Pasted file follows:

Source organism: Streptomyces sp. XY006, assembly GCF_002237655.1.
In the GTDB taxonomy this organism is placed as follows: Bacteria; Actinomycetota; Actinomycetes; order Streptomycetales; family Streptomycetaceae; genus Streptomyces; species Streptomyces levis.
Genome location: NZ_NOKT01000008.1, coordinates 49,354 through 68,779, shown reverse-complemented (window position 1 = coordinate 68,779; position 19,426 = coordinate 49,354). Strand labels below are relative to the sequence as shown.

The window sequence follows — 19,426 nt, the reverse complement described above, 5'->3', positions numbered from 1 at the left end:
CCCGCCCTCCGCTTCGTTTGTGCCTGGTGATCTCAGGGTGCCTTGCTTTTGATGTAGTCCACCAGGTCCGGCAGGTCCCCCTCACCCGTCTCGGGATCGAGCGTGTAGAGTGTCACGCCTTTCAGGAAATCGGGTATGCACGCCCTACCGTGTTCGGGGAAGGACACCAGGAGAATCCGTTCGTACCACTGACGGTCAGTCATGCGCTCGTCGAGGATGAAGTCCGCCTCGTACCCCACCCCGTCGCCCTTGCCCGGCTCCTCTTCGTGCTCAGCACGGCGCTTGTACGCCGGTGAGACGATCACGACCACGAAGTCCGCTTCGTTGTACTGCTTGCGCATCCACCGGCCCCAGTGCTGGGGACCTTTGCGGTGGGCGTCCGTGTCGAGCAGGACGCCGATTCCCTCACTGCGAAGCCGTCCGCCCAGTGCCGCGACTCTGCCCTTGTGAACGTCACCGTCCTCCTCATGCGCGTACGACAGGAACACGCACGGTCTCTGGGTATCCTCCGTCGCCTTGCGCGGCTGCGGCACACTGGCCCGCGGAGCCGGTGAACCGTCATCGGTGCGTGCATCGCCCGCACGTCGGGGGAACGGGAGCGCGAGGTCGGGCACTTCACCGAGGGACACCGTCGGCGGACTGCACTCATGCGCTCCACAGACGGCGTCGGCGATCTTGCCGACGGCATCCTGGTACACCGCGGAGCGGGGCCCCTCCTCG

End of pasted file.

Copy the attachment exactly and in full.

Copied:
Source organism: Streptomyces sp. XY006, assembly GCF_002237655.1.
In the GTDB taxonomy this organism is placed as follows: Bacteria; Actinomycetota; Actinomycetes; order Streptomycetales; family Streptomycetaceae; genus Streptomyces; species Streptomyces levis.
Genome location: NZ_NOKT01000008.1, coordinates 49,354 through 68,779, shown reverse-complemented (window position 1 = coordinate 68,779; position 19,426 = coordinate 49,354). Strand labels below are relative to the sequence as shown.

The window sequence follows — 19,426 nt, the reverse complement described above, 5'->3', positions numbered from 1 at the left end:
CCCGCCCTCCGCTTCGTTTGTGCCTGGTGATCTCAGGGTGCCTTGCTTTTGATGTAGTCCACCAGGTCCGGCAGGTCCCCCTCACCCGTCTCGGGATCGAGCGTGTAGAGTGTCACGCCTTTCAGGAAATCGGGTATGCACGCCCTACCGTGTTCGGGGAAGGACACCAGGAGAATCCGTTCGTACCACTGACGGTCAGTCATGCGCTCGTCGAGGATGAAGTCCGCCTCGTACCCCACCCCGTCGCCCTTGCCCGGCTCCTCTTCGTGCTCAGCACGGCGCTTGTACGCCGGTGAGACGATCACGACCACGAAGTCCGCTTCGTTGTACTGCTTGCGCATCCACCGGCCCCAGTGCTGGGGACCTTTGCGGTGGGCGTCCGTGTCGAGCAGGACGCCGATTCCCTCACTGCGAAGCCGTCCGCCCAGTGCCGCGACTCTGCCCTTGTGAACGTCACCGTCCTCCTCATGCGCGTACGACAGGAACACGCACGGTCTCTGGGTATCCTCCGTCGCCTTGCGCGGCTGCGGCACACTGGCCCGCGGAGCCGGTGAACCGTCATCGGTGCGTGCATCGCCCGCACGTCGGGGGAACGGGAGCGCGAGGTCGGGCACTTCACCGAGGGACACCGTCGGCGGACTGCACTCATGCGCTCCACAGACGGCGTCGGCGATCTTGCCGACGGCATCCTGGTACACCGCGGAGCGGGGCCCCTCCTCG